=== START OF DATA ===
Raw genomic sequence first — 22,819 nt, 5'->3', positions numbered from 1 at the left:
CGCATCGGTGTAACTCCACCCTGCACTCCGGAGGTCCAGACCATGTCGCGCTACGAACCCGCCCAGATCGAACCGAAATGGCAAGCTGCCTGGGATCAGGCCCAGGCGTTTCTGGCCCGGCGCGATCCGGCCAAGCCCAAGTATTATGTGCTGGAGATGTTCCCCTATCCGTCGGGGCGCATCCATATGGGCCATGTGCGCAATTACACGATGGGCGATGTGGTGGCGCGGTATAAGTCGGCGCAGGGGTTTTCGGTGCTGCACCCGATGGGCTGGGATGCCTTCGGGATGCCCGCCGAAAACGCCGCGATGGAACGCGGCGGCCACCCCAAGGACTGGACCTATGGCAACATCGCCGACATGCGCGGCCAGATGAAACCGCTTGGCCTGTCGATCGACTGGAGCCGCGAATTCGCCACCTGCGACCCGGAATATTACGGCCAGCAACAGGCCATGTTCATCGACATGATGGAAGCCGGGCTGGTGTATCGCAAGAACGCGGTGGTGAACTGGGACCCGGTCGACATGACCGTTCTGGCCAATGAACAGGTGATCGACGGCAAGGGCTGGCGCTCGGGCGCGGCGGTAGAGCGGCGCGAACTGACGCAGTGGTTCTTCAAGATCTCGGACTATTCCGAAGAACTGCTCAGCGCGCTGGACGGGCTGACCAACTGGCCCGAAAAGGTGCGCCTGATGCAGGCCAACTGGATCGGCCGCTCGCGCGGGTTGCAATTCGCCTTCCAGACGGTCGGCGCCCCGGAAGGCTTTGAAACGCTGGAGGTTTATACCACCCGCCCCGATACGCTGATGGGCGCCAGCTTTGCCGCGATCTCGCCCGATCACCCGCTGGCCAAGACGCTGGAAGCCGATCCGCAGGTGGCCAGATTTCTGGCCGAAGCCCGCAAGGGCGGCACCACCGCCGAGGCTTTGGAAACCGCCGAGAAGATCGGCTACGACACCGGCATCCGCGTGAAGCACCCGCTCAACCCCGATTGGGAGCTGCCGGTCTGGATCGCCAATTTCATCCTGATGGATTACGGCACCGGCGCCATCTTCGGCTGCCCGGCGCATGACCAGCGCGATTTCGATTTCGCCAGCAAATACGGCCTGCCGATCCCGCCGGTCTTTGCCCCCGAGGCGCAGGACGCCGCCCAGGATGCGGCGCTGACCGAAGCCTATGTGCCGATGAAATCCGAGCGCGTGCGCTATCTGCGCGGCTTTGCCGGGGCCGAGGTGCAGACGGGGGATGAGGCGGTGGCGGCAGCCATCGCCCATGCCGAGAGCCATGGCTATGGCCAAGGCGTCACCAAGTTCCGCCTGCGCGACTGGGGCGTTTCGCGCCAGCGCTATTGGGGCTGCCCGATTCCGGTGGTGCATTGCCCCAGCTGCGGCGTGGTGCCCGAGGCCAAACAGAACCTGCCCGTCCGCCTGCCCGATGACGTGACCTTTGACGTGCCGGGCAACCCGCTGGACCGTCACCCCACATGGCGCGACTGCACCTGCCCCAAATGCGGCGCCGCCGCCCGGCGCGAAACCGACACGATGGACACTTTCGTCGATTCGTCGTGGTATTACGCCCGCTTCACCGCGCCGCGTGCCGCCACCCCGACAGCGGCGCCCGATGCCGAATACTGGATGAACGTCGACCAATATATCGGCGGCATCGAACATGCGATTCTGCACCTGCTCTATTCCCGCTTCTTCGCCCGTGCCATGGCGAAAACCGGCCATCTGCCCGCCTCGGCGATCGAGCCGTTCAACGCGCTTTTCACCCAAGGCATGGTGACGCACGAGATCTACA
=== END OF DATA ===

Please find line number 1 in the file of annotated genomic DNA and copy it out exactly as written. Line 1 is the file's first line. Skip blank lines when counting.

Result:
Raw genomic sequence first — 22,819 nt, 5'->3', positions numbered from 1 at the left: